So regulars like David Martinez bring their own ashtrays, a makeshift cup he called a "butt basket." Others dump their ashes into empty beer cans. As they smoke, the fumes waft past a picture of smoking ban proponent Drea, who McWard said is not welcome in his establishment.
McWard has gotten several violation notices from the county and knows of at least 65 complaints filed against the tap. But until enforcement happens, McWard figures his customers can smoke at will.
"We would like to get this stopped, but we can't," said Gerry Grigsby, administrator for the Christian County Health Department. "We're stuck with a bad law, and it's a health hazard."
Sunday, June 29, 2008
A nonsmoker is a person who doesn't smoke and actually respects being around smokers.
An antismoker is a fascist who hates people who smoke tobacco. An anti smoker is someone who wants a smoke-free USA as well as a smoke-free planet Earth. But a smoke-free planet Earth will neva happen. They use lies and fake stats in order to support their arguments on SHS being deadly.
A brainswashed smoker is similar to an antismoker. This type of smoker believes every single word that comes out of the antis' mouths. This smoker feels bad smoking a legal product, and even regrets starting when he/she is a lot more older.
A smoking activist is someone who defends the right to smoke a legal product publicly, as well as defend the owners' right to make their own decisions in allowing smoking in their establishments. Smoking activists ain't limited to smokers with common sense. They include nonsmokers. Because not all nonsmokers (and ex-smokers too) in this world hate smokers. And not all nonsmokers agree with the antismokers' lies. A smoking activist also wouldn't mind the idea of fighting with an anti in a literal sense.
Which person are YOU?
I know future posts from yourself won't appear on here. Because you don't have to prove to me you're a brainwashed Kool smoker. I guess the only reason why you keep on smoking is because you're (as several say) "I'm hooked, and I can't stop?" I don't know how otha ex-smokers are able to quit smoking if that was the case.
Of all of the thangs I remember about you over the years, I forgot about that flame board you created a few years ago entitled "Fun with Jay." Where it was primarily used to make fun of me as a person. Of course, if that board was on Boardhost, I would've reported it to them immediately since unlike that Asiaco support, Boardhost support actually responds to people who report forums that violate their TOS. It's against their TOS to have a forum that's meant to solely attack anyone. I reported one smoking forum back then that had racial remarks from Cajun, and I had to report that. Because if the moderator is gonna be inactive, I'll take matters into my own hands.
My time is betta spent focusing on fighting for the freedom to smoke instead of dealing with a pervert like yourself. And I know one thang for sure. If I'm not welcome on your end of the net, then you're not welcome on MY end of the net. I don't care if you actually said "I'm sorry." Cause an apology means nothing from you. You said that years ago. But yet, you STILL keep copying posts on other forums without my permission. When I tell someone "I'm sorry," I mean it, and I grow up. If you actually meant that apology from a few years ago, I hope you show you meant it one of these days.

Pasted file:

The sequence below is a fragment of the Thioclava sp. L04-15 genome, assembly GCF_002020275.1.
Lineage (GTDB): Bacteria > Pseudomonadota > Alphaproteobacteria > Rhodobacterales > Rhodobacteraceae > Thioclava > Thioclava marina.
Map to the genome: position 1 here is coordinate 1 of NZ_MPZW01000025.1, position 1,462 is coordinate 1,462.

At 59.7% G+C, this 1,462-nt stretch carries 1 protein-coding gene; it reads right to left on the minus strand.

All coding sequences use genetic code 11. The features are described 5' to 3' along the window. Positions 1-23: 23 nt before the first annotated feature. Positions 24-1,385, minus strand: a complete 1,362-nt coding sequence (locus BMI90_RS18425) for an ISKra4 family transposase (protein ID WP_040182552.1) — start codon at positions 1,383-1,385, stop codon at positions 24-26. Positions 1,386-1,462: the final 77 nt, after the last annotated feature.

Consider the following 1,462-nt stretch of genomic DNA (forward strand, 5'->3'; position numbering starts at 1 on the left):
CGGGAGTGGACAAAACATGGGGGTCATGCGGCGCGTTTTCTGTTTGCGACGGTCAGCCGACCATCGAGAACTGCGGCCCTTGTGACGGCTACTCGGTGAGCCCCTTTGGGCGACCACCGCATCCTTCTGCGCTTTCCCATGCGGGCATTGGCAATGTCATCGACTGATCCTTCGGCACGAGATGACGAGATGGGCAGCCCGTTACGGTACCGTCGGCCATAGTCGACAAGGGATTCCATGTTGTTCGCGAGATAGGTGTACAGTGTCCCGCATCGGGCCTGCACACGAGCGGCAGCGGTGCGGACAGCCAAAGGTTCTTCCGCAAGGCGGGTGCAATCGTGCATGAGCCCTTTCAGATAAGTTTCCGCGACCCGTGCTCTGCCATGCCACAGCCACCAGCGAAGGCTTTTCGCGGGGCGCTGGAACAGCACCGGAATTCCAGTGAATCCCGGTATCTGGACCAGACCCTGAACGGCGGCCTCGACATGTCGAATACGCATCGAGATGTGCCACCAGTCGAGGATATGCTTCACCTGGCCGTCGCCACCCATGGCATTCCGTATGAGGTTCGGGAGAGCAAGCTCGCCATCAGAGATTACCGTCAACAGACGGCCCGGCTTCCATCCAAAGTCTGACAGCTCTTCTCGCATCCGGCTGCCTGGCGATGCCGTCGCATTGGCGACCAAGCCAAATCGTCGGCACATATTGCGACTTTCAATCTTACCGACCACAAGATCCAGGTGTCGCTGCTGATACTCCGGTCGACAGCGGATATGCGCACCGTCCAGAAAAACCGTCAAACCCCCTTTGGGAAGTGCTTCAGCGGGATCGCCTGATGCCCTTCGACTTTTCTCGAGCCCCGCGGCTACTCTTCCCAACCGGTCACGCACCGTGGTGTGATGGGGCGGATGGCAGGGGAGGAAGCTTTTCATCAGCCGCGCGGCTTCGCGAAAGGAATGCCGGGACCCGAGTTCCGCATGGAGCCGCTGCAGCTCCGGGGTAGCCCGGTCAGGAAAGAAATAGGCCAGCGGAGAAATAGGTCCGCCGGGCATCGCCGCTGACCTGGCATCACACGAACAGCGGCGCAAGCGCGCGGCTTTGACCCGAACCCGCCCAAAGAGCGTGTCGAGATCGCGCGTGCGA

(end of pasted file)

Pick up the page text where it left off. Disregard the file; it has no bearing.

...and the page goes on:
And for someone who actually advised me to ignore somethang I don't like reading years ago, you oughta follow your own advice.
I hope you'll still be living when I'm 60. Since you're a lot more older than me, and I want you to see for yourself you can smoke for more than 40 years and still live. Heck, my own mother isn't even dead yet despite being a smoker for almost 48 straight years. That should show to anyone with at least a HS diploma that just because you smoke doesn't mean you'll have a short life.
Posted by John on 6/28/2008, 5:53 pm
I don't know your real name, and I don't care. I know it's not John because you said so yourself years ago that John isn't your real name. I believe you're a smoker who tried to quit in the past. But obviously you're a good example of a smoker who's poisoned by antismoking thinking. It's actually mind-boggling period that you smoke at all, based on how negative you make smoking sound over the years.
I guess I'm "nutty" to you because I see the fascism behind the treatment of smokers. But you accept the second class treatment like mills of other smokers. And you must be living in a fantasy world if you think no anti in this nation is gonna try to confront a smoker period. Antis don't care about me and my freedoms. Especially if they're gonna call me every name in the book. So I believe in returning them the favor by making them feel real pain.
For someone who claims to be a smoker, I notice you're a whimp like an anti by posting a comment to a blog post on another forum, but you're not manly enough to leave a comment on my blog.
I know you read this blog. After all, anyone with common sense knows if you copy a post of mine without my permission, you have to be reading this blog. And if you're gonna act like a little boy and post your comments on a different forum instead of talking to me on here like a man should, I guess I could give you the same treatment by bringing your comments on here where they belong.